You could look into temporary insurance like at the air port. Buy a policy for the day.

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Knot_in_my_wood

14 posts in 2069 days


#7 posted 04-15-2017 12:21 PM



Mike, as you say, someone WILL end up hurting themselves. Then the price of your liability will go up and correspondingly your rate price structure. There s a reason there are not a lot of those shops around. The lawyers will get you…

- Rrrandy

Randy,

I may just do a private club. It will limit my liability, but also the possibility to make a lot more money.
Money the lawyers can’t get! Hahaha.

Regards,

Mike

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Knot_in_my_wood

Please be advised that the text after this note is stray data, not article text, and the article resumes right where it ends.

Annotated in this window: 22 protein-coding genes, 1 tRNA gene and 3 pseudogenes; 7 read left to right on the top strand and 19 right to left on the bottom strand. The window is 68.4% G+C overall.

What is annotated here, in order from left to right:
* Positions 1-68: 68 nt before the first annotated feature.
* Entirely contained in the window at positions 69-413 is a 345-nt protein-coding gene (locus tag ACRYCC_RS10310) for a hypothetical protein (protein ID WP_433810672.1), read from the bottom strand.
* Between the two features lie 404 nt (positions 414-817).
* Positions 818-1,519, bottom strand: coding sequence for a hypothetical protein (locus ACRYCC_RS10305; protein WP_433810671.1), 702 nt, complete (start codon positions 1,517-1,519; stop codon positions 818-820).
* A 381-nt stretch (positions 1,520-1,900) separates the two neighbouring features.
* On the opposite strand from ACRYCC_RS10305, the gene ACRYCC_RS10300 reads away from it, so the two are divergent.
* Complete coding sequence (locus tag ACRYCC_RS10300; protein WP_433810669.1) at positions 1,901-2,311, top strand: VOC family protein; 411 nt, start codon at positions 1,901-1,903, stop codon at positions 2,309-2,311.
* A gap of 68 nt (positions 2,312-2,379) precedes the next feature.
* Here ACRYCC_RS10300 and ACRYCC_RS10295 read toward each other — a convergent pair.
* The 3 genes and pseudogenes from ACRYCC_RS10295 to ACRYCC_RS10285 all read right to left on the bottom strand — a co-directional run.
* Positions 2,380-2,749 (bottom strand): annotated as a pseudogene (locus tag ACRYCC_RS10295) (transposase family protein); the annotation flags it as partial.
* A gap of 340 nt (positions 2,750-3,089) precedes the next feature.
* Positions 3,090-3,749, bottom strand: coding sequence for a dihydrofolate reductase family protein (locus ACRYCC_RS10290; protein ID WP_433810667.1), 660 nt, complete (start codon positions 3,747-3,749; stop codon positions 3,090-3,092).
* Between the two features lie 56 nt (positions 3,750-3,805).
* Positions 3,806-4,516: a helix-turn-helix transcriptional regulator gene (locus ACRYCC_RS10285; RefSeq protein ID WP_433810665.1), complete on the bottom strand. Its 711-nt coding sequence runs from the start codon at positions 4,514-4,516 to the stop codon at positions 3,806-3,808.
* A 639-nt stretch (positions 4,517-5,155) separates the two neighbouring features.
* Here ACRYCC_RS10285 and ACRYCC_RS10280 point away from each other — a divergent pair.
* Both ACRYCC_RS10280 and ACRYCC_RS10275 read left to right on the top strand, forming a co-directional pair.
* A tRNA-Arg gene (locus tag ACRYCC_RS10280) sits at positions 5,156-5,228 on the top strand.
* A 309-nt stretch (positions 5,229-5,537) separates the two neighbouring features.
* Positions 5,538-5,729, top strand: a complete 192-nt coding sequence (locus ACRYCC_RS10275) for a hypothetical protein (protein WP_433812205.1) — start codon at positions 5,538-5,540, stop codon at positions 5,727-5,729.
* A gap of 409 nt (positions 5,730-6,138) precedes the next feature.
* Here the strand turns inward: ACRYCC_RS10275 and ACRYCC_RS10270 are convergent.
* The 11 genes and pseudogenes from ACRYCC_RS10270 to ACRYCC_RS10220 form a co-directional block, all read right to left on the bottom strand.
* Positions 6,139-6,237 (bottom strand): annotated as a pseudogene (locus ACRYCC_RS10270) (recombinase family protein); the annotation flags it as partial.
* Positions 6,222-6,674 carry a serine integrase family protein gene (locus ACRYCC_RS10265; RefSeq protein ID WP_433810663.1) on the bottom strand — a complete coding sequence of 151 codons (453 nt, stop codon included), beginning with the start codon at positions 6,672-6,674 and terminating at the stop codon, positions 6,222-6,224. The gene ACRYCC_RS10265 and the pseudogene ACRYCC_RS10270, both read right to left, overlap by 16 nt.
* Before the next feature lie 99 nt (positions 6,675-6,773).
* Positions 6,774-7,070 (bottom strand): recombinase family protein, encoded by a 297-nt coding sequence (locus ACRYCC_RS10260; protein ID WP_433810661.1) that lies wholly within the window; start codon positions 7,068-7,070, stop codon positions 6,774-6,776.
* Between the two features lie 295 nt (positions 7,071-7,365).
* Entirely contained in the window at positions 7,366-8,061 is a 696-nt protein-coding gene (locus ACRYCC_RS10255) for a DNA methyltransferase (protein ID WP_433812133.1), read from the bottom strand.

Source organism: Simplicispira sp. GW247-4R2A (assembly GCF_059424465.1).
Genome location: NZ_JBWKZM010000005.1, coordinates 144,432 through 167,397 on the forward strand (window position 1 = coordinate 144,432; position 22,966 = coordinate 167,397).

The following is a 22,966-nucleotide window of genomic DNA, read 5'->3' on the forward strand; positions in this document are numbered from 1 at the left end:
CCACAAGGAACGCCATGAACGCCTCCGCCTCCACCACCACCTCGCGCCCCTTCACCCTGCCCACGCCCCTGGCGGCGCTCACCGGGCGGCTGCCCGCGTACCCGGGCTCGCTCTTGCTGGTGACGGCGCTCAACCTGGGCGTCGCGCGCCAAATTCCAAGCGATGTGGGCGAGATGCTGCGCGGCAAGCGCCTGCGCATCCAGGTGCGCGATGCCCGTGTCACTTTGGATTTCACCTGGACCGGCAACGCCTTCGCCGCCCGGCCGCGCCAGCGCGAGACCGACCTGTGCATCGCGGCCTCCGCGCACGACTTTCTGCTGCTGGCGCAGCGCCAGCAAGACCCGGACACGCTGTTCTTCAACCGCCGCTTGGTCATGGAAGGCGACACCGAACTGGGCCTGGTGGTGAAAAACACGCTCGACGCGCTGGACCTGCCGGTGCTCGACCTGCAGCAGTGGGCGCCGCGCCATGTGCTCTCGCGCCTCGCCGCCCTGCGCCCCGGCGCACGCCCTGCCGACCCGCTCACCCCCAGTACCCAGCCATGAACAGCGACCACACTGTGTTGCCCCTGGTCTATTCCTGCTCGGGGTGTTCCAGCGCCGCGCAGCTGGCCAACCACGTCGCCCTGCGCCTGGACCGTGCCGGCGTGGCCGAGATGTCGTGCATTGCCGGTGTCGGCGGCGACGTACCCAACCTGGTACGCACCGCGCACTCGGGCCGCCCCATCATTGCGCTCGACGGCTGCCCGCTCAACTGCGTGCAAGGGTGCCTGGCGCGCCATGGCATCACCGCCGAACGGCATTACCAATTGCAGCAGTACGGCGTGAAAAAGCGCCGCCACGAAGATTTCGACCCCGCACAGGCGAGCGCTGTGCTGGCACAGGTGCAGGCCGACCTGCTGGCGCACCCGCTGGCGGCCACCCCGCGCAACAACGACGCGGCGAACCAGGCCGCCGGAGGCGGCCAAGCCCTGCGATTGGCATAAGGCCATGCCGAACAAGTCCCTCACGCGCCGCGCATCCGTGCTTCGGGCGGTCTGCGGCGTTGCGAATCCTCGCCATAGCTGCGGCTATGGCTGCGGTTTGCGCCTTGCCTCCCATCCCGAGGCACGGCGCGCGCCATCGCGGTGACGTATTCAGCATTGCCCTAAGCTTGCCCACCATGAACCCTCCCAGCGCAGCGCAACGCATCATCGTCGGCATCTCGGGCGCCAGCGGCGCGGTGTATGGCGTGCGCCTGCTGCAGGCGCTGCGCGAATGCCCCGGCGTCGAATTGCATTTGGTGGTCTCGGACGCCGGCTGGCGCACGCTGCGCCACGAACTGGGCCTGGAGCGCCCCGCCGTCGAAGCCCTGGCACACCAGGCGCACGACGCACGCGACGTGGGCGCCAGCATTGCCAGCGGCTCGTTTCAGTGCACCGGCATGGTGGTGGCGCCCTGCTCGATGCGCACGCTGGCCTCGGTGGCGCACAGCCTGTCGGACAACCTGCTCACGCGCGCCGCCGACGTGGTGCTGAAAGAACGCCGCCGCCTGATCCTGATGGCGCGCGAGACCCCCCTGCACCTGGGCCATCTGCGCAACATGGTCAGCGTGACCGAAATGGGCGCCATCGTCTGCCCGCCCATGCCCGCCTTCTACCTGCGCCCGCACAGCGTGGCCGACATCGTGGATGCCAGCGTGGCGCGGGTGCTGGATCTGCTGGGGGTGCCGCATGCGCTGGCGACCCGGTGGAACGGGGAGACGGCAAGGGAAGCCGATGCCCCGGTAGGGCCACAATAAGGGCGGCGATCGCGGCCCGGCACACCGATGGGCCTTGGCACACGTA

14 posts in 2069 days


#8 posted 04-15-2017 12:25 PM



Overhead costs will most likely eat you alive.

The membership type ones lock someone in and have a much better idea of their cash flow month to month.

- patcollins

Pat,

I totally agree. I have my sights set on a 1,500 square foot freestanding garage for $500. It should be fairly easy to get a few people together to cover the rent, electricity and tools.

Regards,

Mike

View Knot_in_my_wood's profile

Knot_in_my_wood

14 posts in 2069 days


#9 posted 04-15-2017 12:27 PM



Check out http://www.techshop.ws/arlington.html Techshop in Arlington (Crystal City). I belong to the one in Michigan and these places have a huge investment in tools and equipment. Tours are free, so just take one.

- SteveMI

Steve,

Thanks!, I work in DC, so I can check this out on my way home some night in the near future!